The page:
Chip analyst Mike Feibus: 'If you buy a tablet because of the number of cores it has, that’s a mistake'

September 10 2013

Companies hype quad-core now and we'll probably see eight-core tablets, but that's not a good measure of performance, says chip analyst Mike Feibus
Companies hype quad-core now and we'll probably see eight-core tablets, but that's not a good measure of performance, says chip analyst Mike Feibus

Mike Feibus, principal analyst at TechKnowledge Strategies, was one of the thousands of attendees at Intel’s big IDF conference this week. In an interview with TabTimes, the chip expert talked about what’s wrong with tablet specs, competitors to the iPad and where the tablet industry is headed. 

TabTimes: How much should tablet buyers compare chip performance specs when trying to decide which device to buy?  

Mike Feibus: The specs companies are using to describe the processors inside tablets don’t really help much. You can have two tablets, and one has a 1.4 GHz chip by Intel and the other a 1.6 Ghz chip from Qualcomm and the Intel tablet will be faster - or vice versa. There are a lot of other factors that determine performance.

Now we’re seeing more tablets with quad-core processors. It might be logical to think they are going to perform better than dual-core models, but something tells me you are going to disagree ... 
If you buy a tablet because of the number of cores it has, that’s a mistake. It’s not a good measure of performance. We really need better benchmarks for tablets. 

So why more cores at all?
In some ways it’s just the processor companies yielding to the conventional wisdom that a higher number is better. I’m sure we’ll see tablets with 8-core processors at some point. 

The companies will hype more cores, but privately they’ll tell you it’s hard to increase performance that way because it comes down to how many threads the OS or the applications can address and in a lot of cases the software hasn’t been written to take advantage of those extra cores. A lot of things on the Web are single-threaded and a powerful single-core processor can handle those just fine. 

Intel seems to be in a perpetual state of trying to catch the performance and power efficiency of ARM chips that dominate smartphones and tablets. Does Intel’s latest Atom processor, Bay Trail, finally give them a leg up?  
Intel has systematically been closing the gap. There is nothing inherently mobile about ARM just as there is nothing inherently performance-oriented about x86, it’s just the direction those two camps chose to focus on. Intel’s done a complete 180 the past few years to offer the kind of low power efficiency features that have been ARM’s trademark.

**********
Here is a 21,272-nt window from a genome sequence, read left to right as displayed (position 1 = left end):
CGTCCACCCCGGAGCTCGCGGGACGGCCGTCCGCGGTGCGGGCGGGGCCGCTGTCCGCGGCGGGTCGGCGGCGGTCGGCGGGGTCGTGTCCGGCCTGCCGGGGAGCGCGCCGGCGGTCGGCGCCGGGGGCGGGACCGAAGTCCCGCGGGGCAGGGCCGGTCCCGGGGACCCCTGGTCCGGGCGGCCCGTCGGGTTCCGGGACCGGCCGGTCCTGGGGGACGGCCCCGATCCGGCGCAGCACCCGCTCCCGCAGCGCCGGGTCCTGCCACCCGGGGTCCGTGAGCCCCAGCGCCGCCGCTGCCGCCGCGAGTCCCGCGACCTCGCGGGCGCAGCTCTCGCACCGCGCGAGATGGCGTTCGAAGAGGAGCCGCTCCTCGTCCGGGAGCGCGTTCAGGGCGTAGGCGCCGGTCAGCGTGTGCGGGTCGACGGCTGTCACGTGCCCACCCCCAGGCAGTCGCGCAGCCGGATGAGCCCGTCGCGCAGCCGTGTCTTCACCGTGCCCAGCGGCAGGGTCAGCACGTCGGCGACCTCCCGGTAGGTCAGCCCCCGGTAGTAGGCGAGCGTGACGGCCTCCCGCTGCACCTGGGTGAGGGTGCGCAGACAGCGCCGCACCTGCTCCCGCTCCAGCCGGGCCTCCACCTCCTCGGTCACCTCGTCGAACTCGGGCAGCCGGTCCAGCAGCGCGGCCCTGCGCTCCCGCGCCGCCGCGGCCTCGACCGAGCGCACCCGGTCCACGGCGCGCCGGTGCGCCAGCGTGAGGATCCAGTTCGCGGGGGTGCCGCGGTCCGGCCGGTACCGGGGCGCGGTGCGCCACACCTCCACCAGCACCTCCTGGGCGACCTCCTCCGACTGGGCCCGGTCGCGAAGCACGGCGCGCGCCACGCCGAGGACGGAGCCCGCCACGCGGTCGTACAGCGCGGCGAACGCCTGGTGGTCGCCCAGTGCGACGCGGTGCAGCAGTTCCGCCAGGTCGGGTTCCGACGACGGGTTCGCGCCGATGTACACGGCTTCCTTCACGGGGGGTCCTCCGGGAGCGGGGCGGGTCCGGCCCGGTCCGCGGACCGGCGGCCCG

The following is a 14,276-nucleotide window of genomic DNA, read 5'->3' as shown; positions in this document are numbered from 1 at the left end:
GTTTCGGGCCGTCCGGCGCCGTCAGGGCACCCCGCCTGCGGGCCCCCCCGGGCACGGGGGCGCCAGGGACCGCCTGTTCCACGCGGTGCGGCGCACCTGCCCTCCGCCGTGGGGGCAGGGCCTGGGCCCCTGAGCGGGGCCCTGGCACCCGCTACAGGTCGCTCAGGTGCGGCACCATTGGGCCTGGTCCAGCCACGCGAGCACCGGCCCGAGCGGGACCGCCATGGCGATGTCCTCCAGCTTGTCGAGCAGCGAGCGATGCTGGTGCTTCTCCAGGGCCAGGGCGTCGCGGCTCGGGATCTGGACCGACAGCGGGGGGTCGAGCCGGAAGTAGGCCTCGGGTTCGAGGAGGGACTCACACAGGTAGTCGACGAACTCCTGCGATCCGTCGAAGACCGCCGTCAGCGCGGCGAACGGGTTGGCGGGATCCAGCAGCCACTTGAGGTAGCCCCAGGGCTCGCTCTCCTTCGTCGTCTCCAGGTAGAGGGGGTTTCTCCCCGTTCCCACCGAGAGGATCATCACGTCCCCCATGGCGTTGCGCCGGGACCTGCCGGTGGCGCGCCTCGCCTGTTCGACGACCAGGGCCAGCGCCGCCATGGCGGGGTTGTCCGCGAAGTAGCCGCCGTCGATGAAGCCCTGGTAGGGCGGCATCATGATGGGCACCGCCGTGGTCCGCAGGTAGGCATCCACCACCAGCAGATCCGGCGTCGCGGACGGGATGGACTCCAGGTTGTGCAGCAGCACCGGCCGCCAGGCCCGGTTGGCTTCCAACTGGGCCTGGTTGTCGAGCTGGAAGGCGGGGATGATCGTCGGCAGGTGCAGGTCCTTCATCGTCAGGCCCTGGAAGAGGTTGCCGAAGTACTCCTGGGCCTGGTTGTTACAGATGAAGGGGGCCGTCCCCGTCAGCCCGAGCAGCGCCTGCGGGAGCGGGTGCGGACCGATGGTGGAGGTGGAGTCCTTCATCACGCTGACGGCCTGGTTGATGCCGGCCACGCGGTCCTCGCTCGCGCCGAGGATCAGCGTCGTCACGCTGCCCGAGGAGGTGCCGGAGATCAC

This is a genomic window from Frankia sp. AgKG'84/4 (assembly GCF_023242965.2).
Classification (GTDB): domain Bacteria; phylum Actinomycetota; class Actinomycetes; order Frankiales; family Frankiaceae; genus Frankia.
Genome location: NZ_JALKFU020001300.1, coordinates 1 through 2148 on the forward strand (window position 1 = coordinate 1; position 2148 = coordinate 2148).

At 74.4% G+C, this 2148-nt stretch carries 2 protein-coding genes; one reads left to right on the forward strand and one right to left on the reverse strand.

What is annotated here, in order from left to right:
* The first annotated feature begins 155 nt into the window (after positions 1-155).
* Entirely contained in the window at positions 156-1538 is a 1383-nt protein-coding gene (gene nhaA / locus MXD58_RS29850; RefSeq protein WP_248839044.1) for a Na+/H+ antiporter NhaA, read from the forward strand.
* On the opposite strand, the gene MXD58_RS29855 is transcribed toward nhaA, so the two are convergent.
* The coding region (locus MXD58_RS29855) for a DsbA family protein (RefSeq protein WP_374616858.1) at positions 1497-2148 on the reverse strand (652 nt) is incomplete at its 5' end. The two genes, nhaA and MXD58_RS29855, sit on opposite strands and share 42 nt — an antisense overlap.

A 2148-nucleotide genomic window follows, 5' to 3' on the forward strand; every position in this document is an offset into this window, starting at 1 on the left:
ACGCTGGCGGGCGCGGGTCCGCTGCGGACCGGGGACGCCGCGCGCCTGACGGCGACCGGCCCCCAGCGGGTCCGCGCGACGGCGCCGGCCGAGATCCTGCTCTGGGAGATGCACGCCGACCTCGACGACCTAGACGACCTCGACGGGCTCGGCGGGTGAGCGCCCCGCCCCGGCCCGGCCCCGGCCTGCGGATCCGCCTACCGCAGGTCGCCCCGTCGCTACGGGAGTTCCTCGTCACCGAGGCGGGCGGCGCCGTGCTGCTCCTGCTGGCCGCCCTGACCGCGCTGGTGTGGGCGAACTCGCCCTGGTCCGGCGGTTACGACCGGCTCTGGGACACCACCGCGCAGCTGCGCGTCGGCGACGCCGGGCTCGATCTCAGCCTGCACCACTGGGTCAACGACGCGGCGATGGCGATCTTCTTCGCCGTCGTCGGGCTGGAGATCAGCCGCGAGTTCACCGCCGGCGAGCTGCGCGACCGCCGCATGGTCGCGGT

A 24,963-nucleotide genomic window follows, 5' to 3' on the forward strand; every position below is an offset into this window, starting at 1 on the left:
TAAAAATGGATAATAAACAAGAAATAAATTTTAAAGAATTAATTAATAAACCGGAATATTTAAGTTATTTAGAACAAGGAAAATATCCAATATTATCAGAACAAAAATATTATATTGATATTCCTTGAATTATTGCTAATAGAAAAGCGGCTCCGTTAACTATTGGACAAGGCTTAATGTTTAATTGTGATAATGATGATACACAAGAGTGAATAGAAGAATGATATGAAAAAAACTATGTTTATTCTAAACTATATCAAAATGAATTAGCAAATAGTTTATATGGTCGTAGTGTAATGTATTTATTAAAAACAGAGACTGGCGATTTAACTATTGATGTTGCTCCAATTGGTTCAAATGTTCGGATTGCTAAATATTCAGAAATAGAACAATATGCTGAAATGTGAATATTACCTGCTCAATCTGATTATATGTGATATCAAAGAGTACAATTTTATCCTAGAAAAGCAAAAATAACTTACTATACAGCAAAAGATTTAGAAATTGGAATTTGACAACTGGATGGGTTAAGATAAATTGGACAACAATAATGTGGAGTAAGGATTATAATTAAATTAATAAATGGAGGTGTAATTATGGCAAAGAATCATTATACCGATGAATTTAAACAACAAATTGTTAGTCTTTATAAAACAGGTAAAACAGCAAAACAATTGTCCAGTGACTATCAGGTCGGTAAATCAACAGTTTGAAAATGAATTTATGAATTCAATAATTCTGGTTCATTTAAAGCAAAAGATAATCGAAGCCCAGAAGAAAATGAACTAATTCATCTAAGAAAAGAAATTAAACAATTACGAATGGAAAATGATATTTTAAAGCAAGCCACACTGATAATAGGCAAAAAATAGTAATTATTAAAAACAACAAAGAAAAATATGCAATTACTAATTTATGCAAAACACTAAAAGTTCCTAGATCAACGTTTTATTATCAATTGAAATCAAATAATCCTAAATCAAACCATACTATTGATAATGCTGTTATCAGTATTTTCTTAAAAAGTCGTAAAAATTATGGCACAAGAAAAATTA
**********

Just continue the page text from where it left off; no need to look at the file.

But ARM keeps its lead?
I think 2014 could be the year Intel eclipses ARM. By this time next year I think you’re going to see a big jump in the number of design wins for Intel in smartphones and tablets. 

How important was Apple’s decision years ago to start designing its own chips for mobile devices? 
It was huge. Apple knew what it needed to do to create something new, the iPhone and then the iPad, and it went out and invested in the technology it needed. Now the other vendors understand the workloads and how to compete so I think Apple’s edge there, and even Samsung’s for that matter, is a lot less than it was. Qualcomm, Intel and Nvidia are all doing a great job to address the mobile device market.

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  • John Swain
    10 months 3 weeks ago

    Intel was fixated on clock speeds for decades as a means of improving performance. It hit an unseen brick wall when Moore's Law failed them above 3 ghz. Heat and power consumption made it nearly impossible to create an inventory of "never-ending" faster chips. Some gamers compensated by building water towers and resorted to over-clocking their machines in order to gain a slight advantage within custom built systems.

    Binary code went from 4 bit words in 1980 to 8 bit words for the purpose of sending code in larger chunks through the operating system with each beat of the clock. Soon, 16 bit, 32 bit, and now 64 bit operating systems are the norm, but they are still in the 2 to 3 ghz range.

    Moore's Law was still in good stead, but the means started to change. The future indicates that 128 bit and 256 bit words will undoubtedly come to fruition but the cost and size of the chip is in it's infancy and, as of yet, it is not ready to be marketable.

    So, what's the next trick? A drum roll, please...... Answer......more cores on the same chip. Multi-cores and multi-threading of 64 bit words at the same clock speed keeps Moore Law marching on.

    So what's the hang-up?.....Software, it's not written to take advantage of all those cores and threads.....yet. But why would it be? Why write software for nonexistent hardware? The quintessential question of which comes first applies here. Multi-core processors will eventually be supported by software.

    Epilogue:

    Each step forward requires the planning and movement of the prior step. The capacity to foresee the path is the key to success, even if no clear path exist.

    Intel, for all of it's successes, missed the direction and magnitude of mobile computing. ARM chips have gained a market advantage.

    Microsoft is stuck in a cumbersome operating system.

    Apple is ignoring phablets, as if it was an aberration emanating out of the far east, or could it be.......Samsung might sue Apple for patent infringement, what a twist of fate.

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